I have been preparing myself for the worst when it comes to the holidays we have booked for the summer and autumn of 2021. Last year, you may recall, we all contented ourselves with the likelihood, the near certainty among some folk, that 2021 would be better than 2020. Even I, the ultimate pessimist, bought into it, rearranging twice cancelled breaks in Spain and booking a proper holiday for Croatia this autumn. But there have been hints for some while that no one will be going abroad on holiday this year. Those hints are beginning to morph into factual statements.

The transport secretary Grant Shapps has been saying for months that it’s “far too early” to book a foreign holiday for 2021, something Boris Johnson repeated at a recent press conference. (This, by the way, is the same Johnson who announced exactly a year ago that he would “send the virus packing in 12 weeks” and that the summer of 2020 would be near normal.) But don’t listen to mere politicians, read the words of Dr Mike Tildesley, a member of the Spi-M modelling group, whatever that is, who says the prospect of foreign holidays this summer looks “extremely unlikely”. This is what he said on the BBC Radio 4 Today programme:

“I think that international travel this summer is, for the average holidaymaker, sadly I think, extremely unlikely.

“I think we are running a real risk if we do start to have lots of people going overseas in July and August because of the potential for bringing more of these new variants back into the country.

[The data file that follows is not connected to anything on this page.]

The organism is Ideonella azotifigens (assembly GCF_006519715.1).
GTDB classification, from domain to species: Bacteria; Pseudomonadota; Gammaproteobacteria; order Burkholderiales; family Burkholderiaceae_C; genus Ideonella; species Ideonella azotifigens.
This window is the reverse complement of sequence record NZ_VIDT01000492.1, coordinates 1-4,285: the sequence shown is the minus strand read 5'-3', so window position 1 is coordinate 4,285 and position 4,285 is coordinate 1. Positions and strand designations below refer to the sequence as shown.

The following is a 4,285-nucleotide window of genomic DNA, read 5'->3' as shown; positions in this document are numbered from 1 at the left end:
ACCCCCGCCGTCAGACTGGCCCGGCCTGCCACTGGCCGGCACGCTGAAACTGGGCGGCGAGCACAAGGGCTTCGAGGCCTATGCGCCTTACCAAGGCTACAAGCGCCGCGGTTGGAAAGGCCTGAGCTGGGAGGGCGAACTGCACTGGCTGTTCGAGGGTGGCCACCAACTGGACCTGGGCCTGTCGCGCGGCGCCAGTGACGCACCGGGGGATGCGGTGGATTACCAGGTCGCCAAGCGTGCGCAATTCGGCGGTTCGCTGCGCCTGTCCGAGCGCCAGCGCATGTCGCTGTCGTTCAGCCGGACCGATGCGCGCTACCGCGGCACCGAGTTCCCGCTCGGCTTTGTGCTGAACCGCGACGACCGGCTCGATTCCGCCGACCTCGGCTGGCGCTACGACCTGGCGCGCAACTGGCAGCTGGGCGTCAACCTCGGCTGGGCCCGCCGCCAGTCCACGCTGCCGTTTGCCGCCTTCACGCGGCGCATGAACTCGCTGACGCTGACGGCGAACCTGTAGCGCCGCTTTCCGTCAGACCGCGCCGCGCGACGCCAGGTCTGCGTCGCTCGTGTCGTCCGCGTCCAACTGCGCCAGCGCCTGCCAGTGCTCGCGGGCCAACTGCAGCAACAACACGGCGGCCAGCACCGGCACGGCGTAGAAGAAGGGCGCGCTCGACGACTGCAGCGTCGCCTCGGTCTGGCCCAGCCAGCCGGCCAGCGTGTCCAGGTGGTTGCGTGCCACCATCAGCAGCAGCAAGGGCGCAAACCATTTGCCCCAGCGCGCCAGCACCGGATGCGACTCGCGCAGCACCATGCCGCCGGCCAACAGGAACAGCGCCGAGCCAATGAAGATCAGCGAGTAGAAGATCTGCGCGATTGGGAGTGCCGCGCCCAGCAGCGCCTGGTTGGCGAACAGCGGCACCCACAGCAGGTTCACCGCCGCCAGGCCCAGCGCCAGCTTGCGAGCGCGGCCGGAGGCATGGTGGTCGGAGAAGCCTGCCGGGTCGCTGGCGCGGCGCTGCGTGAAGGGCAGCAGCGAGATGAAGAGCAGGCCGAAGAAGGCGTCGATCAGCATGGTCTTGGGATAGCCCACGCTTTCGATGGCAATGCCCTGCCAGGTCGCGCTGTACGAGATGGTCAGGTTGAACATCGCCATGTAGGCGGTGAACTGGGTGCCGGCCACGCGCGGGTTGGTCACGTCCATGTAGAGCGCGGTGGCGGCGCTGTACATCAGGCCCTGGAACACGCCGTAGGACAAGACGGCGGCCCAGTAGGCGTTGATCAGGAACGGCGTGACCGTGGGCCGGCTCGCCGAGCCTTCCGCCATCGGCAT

“What is really dangerous is if we jeopardise our vaccination campaign by having these variants where the vaccines don’t work as effectively spreading more rapidly.”

My conclusion from what we have heard to date is that Johnson and his government have been softening us up for bad news. Don’t rule things out, but allow people to start having doubts. The apparent arrival of a third COVID wave in Europe is, quite possibly, going to end our holiday dreams for this year.

Add to the pot, the report published yesterday by Public Health England concluded that last year’s government’s decision to allow travel to and from Greece last summer could have had a significant impact on the spread of the virus. Greece , it transpires, was the largest source of imported infections between June and September, making up 21% of new cases, compared with 16% for Croatia and 14% for Spain. Sharp-eyed readers may have picked up on the fact that Croatia and Spain are our intended holiday destinations for this year. You can see where this is going, can’t you?

I doubt that the shambolic roll-out of COVID vaccines by European governments and the EU has helped matters much but any smug joy at British exceptionalism in this regard will surely be punctured by the likelihood that because Europe won’t be on our list of places to visit this year.

To my friends who have abandoned ideas of going abroad this year and have instead plumped for British holidays, then good for you. Unless we get caught up in a major third wave – and the vaccine roll out is no guarantee that won’t – those who have chosen to brave the British summer may get their well-deserved holidays. Those of us who gambled on guaranteed summer sun are more likely to be rebooking for 2022.

So let’s look forward to 2022. It’s bound to be better than this year, isn’t it?